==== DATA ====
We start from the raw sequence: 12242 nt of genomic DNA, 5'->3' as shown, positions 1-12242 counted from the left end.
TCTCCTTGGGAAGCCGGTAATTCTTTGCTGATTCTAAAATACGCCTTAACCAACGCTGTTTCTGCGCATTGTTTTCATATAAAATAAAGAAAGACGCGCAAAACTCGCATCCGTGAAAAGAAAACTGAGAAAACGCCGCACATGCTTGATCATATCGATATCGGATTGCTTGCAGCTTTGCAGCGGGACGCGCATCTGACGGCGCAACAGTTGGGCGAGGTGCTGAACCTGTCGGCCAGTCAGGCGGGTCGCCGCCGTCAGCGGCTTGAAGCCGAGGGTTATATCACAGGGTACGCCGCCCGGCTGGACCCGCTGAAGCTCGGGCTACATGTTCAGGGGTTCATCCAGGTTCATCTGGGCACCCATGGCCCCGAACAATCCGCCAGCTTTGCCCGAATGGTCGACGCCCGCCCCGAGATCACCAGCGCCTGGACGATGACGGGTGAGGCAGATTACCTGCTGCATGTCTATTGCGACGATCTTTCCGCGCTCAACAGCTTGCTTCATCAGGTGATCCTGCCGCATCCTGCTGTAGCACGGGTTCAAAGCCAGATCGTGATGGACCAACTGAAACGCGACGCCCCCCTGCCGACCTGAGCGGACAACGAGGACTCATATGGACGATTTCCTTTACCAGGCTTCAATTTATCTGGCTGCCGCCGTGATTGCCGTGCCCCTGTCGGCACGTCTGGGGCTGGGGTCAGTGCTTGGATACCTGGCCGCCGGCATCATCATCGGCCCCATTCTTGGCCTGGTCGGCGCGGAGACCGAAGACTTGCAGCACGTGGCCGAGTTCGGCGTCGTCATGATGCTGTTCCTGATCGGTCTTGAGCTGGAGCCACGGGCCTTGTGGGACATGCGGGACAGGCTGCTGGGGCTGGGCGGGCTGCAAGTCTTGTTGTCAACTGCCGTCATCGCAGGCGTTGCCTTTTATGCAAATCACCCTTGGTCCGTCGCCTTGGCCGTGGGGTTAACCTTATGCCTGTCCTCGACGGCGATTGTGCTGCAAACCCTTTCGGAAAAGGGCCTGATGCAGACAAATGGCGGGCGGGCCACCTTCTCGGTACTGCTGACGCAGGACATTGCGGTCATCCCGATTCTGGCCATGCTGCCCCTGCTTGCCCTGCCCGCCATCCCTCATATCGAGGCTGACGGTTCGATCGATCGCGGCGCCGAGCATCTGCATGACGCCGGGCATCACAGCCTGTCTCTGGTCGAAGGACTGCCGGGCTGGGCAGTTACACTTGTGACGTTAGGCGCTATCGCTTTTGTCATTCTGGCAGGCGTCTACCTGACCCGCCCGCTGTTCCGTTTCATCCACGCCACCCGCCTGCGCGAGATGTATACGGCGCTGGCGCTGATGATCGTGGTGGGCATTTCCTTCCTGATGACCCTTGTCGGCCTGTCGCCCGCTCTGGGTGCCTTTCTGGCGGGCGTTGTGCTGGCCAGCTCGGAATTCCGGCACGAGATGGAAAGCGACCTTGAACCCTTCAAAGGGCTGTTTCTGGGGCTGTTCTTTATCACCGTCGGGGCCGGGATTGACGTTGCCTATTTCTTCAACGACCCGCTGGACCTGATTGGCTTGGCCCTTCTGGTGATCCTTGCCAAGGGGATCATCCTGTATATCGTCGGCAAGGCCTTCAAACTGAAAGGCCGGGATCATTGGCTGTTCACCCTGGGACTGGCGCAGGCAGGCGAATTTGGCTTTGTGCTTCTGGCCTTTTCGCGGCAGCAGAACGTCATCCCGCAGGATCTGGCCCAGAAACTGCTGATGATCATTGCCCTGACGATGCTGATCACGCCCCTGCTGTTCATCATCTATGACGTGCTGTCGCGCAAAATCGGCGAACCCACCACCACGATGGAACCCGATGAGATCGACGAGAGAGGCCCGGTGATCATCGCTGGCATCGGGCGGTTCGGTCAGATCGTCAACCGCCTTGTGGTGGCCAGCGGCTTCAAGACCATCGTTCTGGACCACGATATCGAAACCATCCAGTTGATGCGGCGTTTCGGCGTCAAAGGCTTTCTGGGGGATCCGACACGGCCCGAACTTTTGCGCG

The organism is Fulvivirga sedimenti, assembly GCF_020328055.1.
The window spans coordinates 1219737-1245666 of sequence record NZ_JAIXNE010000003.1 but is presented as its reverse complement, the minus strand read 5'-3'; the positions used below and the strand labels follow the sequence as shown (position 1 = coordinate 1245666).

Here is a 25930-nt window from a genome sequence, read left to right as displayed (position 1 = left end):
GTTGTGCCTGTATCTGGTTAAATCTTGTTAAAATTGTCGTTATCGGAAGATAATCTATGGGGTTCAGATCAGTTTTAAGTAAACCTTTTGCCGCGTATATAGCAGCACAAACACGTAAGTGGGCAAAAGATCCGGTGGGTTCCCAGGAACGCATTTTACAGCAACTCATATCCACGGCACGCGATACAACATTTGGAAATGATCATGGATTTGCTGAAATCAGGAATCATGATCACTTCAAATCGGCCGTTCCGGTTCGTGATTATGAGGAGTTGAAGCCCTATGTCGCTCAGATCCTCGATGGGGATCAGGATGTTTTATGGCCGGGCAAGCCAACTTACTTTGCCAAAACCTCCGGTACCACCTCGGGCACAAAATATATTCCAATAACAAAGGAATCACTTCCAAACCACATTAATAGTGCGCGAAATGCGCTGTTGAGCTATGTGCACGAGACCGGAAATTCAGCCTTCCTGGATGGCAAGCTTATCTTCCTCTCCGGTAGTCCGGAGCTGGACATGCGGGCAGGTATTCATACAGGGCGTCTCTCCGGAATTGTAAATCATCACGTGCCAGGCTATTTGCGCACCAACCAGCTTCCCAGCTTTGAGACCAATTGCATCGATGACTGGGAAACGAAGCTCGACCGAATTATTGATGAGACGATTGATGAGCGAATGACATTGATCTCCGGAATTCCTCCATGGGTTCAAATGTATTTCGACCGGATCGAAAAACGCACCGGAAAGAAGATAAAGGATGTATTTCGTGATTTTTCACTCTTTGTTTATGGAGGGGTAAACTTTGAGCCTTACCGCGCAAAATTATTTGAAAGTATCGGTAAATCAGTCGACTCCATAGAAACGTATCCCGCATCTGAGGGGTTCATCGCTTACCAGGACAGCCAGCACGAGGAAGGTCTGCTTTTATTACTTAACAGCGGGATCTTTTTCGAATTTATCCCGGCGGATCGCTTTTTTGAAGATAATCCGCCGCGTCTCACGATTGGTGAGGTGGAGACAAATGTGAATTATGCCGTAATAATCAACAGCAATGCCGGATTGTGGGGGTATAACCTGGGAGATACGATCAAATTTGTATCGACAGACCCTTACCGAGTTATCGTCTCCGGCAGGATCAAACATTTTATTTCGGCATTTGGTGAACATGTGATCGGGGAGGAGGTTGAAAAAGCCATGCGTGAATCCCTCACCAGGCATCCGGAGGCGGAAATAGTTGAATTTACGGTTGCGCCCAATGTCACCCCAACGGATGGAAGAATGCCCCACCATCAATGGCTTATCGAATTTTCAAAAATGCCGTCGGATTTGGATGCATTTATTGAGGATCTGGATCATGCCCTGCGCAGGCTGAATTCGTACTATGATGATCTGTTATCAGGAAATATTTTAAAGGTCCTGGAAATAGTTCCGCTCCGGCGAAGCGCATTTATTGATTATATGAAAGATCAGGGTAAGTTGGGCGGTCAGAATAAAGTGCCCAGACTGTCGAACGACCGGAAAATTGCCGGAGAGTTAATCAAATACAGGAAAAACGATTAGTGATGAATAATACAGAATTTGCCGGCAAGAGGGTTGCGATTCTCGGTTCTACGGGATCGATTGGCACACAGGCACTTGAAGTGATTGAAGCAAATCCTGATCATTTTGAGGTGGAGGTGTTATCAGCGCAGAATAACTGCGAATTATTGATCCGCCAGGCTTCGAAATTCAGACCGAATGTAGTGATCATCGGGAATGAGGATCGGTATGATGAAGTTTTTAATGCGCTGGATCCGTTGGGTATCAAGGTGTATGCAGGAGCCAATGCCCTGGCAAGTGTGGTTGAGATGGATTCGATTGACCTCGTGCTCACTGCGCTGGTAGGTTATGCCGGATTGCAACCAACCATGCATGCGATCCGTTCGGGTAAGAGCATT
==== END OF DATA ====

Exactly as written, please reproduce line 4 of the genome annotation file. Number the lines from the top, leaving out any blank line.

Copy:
The window spans coordinates 1219737-1245666 of sequence record NZ_JAIXNE010000003.1 but is presented as its reverse complement, the minus strand read 5'-3'; the positions used below and the strand labels follow the sequence as shown (position 1 = coordinate 1245666).